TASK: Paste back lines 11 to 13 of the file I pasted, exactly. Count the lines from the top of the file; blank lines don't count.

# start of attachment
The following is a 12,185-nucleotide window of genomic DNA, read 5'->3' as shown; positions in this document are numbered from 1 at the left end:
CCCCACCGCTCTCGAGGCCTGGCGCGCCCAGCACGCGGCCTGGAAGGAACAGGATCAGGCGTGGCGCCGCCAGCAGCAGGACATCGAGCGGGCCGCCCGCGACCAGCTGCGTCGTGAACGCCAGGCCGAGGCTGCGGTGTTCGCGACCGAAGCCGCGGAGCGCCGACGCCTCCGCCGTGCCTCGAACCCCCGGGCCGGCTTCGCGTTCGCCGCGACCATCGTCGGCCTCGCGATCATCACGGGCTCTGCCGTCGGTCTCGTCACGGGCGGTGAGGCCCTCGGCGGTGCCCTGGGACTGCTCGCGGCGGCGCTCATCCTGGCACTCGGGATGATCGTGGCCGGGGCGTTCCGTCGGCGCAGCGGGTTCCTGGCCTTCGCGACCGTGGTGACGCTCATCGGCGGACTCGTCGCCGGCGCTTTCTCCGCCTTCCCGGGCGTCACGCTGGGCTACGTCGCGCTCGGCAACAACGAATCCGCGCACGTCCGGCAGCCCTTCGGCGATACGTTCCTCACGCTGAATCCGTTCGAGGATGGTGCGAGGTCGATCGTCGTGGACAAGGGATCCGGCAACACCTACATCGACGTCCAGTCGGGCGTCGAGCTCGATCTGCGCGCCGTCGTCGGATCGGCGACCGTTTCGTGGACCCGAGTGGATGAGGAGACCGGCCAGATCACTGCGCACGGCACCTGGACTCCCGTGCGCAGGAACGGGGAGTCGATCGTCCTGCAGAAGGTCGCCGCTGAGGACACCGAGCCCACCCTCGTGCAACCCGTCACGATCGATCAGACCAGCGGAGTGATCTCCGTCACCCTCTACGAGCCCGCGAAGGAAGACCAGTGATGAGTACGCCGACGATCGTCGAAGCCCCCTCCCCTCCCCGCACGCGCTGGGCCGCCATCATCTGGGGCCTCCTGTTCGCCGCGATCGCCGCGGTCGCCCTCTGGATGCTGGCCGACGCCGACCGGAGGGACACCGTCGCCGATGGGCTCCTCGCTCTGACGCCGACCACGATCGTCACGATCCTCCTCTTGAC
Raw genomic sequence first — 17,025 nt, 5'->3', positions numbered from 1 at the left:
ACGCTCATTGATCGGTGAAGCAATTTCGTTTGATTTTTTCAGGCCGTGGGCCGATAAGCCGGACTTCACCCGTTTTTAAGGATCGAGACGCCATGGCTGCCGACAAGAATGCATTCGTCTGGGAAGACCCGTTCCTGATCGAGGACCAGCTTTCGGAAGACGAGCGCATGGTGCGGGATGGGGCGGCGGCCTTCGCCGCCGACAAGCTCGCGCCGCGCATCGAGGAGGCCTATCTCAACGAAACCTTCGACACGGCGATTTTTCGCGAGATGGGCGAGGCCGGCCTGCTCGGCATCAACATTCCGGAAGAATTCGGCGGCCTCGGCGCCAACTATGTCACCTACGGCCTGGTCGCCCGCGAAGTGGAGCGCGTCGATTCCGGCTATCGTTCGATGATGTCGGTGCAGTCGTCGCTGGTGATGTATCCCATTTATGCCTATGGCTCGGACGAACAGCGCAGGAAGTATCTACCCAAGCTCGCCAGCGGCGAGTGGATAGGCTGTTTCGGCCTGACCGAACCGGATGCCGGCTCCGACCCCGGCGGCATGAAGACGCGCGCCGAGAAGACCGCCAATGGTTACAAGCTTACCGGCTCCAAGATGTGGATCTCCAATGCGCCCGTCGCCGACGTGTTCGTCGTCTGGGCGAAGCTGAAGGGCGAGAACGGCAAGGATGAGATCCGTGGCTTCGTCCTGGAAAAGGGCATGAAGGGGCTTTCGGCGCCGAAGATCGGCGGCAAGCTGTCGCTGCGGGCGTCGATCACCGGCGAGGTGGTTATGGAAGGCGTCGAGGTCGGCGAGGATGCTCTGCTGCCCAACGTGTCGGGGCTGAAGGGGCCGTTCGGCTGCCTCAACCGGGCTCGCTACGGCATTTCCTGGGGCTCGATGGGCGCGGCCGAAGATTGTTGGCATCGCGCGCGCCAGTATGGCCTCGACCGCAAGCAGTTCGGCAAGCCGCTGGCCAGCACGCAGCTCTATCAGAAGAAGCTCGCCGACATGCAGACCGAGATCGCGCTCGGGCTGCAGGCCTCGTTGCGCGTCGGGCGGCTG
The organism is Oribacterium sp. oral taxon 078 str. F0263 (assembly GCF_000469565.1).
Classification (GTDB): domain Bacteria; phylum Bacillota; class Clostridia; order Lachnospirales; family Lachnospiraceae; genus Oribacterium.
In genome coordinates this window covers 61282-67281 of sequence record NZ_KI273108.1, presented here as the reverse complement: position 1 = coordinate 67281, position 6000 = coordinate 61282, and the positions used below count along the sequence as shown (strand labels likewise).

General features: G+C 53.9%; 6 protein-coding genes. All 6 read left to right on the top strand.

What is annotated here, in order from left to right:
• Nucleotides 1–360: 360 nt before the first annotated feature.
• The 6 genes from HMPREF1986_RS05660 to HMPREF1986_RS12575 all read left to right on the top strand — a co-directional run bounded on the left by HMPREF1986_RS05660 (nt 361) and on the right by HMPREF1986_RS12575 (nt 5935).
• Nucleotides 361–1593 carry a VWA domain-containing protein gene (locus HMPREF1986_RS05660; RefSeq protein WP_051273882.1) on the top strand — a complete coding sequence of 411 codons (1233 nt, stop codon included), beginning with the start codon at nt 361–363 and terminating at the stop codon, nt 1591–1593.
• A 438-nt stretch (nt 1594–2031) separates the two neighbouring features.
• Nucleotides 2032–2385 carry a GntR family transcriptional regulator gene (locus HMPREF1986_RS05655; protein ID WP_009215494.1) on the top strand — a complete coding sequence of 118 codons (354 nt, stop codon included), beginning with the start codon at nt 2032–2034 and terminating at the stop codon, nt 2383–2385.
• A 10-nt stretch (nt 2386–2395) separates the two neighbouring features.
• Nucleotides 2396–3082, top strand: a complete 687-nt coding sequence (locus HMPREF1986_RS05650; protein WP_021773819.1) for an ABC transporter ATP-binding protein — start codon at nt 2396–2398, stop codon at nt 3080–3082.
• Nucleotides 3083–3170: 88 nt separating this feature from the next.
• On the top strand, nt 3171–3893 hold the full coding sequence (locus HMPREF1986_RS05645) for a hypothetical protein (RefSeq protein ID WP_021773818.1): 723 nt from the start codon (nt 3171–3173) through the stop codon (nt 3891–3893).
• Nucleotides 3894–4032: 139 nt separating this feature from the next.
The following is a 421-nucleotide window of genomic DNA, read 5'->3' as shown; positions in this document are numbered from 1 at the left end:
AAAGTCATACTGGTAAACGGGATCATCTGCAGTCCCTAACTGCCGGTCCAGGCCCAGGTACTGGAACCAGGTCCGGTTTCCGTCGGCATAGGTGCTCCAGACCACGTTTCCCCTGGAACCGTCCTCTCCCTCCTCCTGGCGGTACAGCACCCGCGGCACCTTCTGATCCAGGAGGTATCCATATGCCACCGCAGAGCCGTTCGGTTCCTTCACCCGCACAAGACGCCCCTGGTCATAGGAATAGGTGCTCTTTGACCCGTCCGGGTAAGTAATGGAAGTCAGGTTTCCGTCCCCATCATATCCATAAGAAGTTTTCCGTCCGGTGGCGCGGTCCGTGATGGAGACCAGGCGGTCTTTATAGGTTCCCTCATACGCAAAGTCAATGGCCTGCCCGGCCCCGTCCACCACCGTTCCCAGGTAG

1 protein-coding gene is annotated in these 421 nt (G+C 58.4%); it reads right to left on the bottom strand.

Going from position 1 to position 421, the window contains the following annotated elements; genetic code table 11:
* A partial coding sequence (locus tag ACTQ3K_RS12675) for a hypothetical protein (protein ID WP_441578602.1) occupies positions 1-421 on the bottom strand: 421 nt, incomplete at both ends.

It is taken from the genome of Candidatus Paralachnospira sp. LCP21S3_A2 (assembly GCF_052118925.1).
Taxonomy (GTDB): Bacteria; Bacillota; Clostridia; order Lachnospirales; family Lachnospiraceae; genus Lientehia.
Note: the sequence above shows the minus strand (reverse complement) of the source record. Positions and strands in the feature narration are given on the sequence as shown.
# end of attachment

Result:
• The 6 genes from HMPREF1986_RS05660 to HMPREF1986_RS12575 all read left to right on the top strand — a co-directional run bounded on the left by HMPREF1986_RS05660 (nt 361) and on the right by HMPREF1986_RS12575 (nt 5935).
• Nucleotides 361–1593 carry a VWA domain-containing protein gene (locus HMPREF1986_RS05660; RefSeq protein WP_051273882.1) on the top strand — a complete coding sequence of 411 codons (1233 nt, stop codon included), beginning with the start codon at nt 361–363 and terminating at the stop codon, nt 1591–1593.
• A 438-nt stretch (nt 1594–2031) separates the two neighbouring features.